Wednesday, October 30, 2013
On Owning Language
Some people really hate labels. I am not one of those people. I know that I should shun labels. I am an open-minded, artistic, rebellious type. (Oh wait, those are actually more labels.) But labels are for cans of soup, right? On the surface, yes, but on a level deeper than that, labels can actually help people to flesh out what was once two-dimensional and inaccessible to them. If you are “out” as someone who identifies with certain so-called labels, it helps those who meet you to understand the richness and complexities of human nature more, not less, and actually see you in a much more expansive way than it would seem that a label would allow.
At a university surrounded by cornfields, I was happy and honored to be able to embrace the label of feminist. Why wouldn’t I be? Feminists were powerful and independent and not taking any nonsense from anyone. It wasn’t long, though, before I learned that it was not so cut-and-dried for the many other young women who made it crystal clear that they did not self-identify as feminists. Even if they were going to college to develop marketable skills and knowledge for professional careers upon graduation, or as a stepping stone to the advanced degrees denied their female forebears, they weren’t feminists, no way, no how. In talking with people, what I learned was largely that they had conflicts with the image and perception of what they thought it meant to be a feminist. To many who disassociated themselves from feminism, it often seemed motivated by a conflict between the image of themselves they were trying to project and feminism.
The same outdated notions prevalent in 1970 were still alarmingly entrenched in 1990. This was what I learned: Feminists don’t shave. Feminists hate men. Feminists don’t wear bras. Feminists are ugly. Sadly, in 2013, all these years later, there is still such a powerful grip the negative associations of feminism has on the word that many women continue to reject the word even as they personally benefit from the advances early feminists fought for years before. In thinking about it, I have to conclude that the universal cultural pressure to be considered attractive might be as powerfully motivating as they come.
Over the years, I have noticed a growing reticence around the word “vegan” by my fellow herbivores and it also seems to be largely motivated by some similar negative perceptions the dominant culture has attached to us. Vegans are angry. Vegans are busybodies. Vegans are judgmental. Vegans hate people. It’s disappointing to me, as someone who is a proud vegan, to see so many who could be out there creating positive change and challenging perceptions in the world remove their association with the word altogether. I fear that feminism is so full of baggage at this point that I don’t know if we’ll ever rid ourselves of the negative associations attached to it, and I don’t want to see the same thing happen to veganism.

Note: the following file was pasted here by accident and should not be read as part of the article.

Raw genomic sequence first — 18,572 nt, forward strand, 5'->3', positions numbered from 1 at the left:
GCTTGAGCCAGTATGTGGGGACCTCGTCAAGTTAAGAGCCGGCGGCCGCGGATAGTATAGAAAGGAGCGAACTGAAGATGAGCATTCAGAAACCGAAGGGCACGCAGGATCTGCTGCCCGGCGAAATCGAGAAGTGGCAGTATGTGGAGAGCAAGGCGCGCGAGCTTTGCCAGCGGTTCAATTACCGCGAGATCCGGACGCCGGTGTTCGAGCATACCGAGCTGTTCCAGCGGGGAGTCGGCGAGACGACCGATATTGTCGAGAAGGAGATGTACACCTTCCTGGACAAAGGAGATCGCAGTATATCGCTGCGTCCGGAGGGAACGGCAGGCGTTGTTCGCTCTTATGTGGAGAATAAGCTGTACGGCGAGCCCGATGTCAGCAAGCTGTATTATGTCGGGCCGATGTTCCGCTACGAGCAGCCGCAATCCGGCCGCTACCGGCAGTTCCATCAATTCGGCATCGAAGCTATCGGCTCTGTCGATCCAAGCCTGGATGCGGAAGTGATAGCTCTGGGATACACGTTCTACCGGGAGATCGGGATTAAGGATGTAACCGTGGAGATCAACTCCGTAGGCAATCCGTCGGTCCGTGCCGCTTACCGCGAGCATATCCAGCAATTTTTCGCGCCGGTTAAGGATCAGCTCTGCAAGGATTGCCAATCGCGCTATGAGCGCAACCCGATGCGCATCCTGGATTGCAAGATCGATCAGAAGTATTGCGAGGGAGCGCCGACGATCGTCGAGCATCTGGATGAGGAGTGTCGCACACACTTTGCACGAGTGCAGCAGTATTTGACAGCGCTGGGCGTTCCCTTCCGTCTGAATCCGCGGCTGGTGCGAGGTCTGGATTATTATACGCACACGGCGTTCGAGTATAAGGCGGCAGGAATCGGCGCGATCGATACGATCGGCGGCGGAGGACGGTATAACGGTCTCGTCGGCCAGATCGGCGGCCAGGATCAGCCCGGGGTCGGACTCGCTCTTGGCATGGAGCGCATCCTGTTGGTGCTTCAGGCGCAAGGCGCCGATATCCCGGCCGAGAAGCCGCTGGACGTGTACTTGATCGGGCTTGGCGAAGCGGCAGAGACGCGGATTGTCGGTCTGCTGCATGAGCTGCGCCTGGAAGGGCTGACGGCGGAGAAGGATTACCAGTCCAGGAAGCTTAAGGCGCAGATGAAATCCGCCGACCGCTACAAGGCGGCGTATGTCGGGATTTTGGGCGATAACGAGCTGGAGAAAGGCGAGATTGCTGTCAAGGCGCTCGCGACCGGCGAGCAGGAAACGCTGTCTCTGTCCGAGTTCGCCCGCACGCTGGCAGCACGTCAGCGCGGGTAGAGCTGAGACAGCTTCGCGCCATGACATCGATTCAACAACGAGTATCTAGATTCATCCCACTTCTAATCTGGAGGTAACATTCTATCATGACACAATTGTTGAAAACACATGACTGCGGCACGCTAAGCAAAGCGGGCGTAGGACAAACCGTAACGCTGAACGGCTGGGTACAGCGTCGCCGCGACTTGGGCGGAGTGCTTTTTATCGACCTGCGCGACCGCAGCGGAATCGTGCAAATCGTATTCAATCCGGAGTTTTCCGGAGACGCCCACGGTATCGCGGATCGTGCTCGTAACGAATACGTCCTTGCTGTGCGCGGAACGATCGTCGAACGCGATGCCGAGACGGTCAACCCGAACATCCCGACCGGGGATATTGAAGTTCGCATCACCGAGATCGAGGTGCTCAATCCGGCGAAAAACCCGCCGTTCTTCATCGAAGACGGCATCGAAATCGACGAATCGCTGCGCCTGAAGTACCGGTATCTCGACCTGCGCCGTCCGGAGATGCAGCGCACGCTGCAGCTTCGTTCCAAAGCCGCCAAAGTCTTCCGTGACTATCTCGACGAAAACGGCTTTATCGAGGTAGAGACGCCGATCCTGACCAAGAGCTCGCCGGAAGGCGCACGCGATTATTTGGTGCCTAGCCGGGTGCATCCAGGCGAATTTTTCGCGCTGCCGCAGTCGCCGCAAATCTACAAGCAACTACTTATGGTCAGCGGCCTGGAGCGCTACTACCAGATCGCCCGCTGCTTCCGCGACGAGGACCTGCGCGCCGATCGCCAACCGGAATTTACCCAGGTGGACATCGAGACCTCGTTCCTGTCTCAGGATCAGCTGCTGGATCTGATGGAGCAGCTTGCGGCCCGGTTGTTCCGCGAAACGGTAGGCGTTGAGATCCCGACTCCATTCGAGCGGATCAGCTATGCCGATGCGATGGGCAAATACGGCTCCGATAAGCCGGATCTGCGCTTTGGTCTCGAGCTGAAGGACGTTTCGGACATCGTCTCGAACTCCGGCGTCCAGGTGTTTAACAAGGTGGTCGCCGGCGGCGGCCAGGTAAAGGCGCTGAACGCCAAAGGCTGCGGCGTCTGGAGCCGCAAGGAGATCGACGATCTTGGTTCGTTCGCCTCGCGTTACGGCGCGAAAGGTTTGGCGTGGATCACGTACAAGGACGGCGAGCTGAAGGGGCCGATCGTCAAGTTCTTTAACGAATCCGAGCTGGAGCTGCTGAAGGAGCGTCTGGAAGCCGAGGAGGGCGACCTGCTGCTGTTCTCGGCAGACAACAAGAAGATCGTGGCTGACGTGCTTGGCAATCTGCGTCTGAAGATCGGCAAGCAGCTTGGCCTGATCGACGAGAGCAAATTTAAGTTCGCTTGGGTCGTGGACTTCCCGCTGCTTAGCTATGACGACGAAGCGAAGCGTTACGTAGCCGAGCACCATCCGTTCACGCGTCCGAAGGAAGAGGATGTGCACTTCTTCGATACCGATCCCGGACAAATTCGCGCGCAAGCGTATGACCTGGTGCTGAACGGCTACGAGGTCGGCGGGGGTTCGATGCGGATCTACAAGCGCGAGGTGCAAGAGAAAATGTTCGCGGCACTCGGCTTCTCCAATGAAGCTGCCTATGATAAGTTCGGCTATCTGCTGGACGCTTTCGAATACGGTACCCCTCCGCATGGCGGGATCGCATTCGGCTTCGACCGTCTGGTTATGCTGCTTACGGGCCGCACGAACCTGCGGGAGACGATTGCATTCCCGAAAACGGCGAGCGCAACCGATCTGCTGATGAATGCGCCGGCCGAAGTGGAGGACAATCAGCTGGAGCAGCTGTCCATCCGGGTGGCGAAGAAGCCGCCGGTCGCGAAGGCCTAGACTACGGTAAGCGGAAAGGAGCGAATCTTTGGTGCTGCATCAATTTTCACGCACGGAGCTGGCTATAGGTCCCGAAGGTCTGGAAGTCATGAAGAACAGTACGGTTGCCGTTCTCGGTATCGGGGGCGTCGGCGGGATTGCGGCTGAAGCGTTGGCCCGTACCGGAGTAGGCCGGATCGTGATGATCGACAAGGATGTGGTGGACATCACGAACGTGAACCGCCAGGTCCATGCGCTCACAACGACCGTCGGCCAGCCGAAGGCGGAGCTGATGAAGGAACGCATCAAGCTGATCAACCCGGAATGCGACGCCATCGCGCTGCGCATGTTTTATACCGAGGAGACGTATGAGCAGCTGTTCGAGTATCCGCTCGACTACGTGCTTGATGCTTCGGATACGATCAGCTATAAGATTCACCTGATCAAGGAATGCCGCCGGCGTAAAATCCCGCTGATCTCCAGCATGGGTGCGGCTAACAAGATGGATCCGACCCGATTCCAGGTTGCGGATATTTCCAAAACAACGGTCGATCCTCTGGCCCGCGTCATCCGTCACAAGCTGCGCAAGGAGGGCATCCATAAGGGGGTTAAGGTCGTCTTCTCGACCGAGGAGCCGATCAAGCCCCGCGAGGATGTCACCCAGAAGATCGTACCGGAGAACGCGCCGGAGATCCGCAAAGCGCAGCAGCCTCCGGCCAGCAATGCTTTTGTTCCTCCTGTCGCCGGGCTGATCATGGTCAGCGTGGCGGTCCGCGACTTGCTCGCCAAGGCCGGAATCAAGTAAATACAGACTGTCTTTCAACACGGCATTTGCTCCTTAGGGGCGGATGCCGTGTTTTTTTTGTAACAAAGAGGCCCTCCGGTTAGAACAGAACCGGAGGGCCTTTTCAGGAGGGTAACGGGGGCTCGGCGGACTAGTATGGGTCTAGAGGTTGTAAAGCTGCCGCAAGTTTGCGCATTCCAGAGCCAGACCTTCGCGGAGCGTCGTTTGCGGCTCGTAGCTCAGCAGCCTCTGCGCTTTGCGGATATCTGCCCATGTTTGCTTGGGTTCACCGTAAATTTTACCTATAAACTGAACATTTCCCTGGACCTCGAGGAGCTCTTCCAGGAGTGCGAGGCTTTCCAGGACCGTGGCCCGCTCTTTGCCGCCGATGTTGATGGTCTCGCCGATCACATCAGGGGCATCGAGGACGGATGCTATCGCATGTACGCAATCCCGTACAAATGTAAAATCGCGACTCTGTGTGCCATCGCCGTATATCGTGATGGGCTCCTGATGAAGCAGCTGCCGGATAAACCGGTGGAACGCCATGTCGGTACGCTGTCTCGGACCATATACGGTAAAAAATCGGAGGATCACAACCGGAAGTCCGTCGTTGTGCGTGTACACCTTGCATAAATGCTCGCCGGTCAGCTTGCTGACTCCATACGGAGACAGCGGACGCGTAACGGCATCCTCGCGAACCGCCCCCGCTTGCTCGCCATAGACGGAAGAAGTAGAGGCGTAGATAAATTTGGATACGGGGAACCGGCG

Given the pressing importance of spreading our message of compassionate living, I have to ask this: Whom do we want to control the language and messaging around veganism? Do we want to hand it over to big advertising? Do we want the media to dictate it? Do we want the powers that be, the ones who have everything to lose if veganism takes hold, to control the terms and messaging of it?
I embrace the label “vegan” partly because I am so very grateful to be living at a time and in a place where I can live by my values. This is an extraordinary privilege and it is unique to our age. In embracing the label, we humanize it and then, paradoxically, it becomes less of a label and more of a simple descriptor. If we can live as complex, individual, dynamic and creative vegans, we take the one-size-fits-all label off of us and we create something altogether new and real out of it. This more fleshed out understanding of who vegans are then flows out when we interact in the world so the public will have a more complete understanding, which will help them to reject the shallow clichés that have been tacked onto us. Further, when we take an active role in broaden the public perception of veganism, the people we interact with can begin to imagine themselves as vegans.
I believe that we need to own the language and, yes, the label, because through that, we will expand perceptions and I believe that this will ultimately ripple out to have a positive net effect for the animals. We can’t give up the messaging around veganism to those who barely understand it or want to see it fail: we need to be out there as individuals, showing the world what it means to us to live as vegans. Our beliefs about equality and justice spring from something much richer and more deep than the lazy cultural identifiers the people who don’t understand veganism assign to it so we need to own the word. Allowing others to define who we are will be our ruin and it will ultimately lead to the continued dismissal of the vegan message.
So here is my challenge to you if you don’t like the public perception of veganism: Practice owning the word. Be an out and proud and unapologetically fabulous vegan. Society being able to see us - as artists, entrepreneurs, students, grandparents, scientists, activists, neighbors and everything in between - as unique representatives of veganism is what is going to be the game changer here.
Are you ready?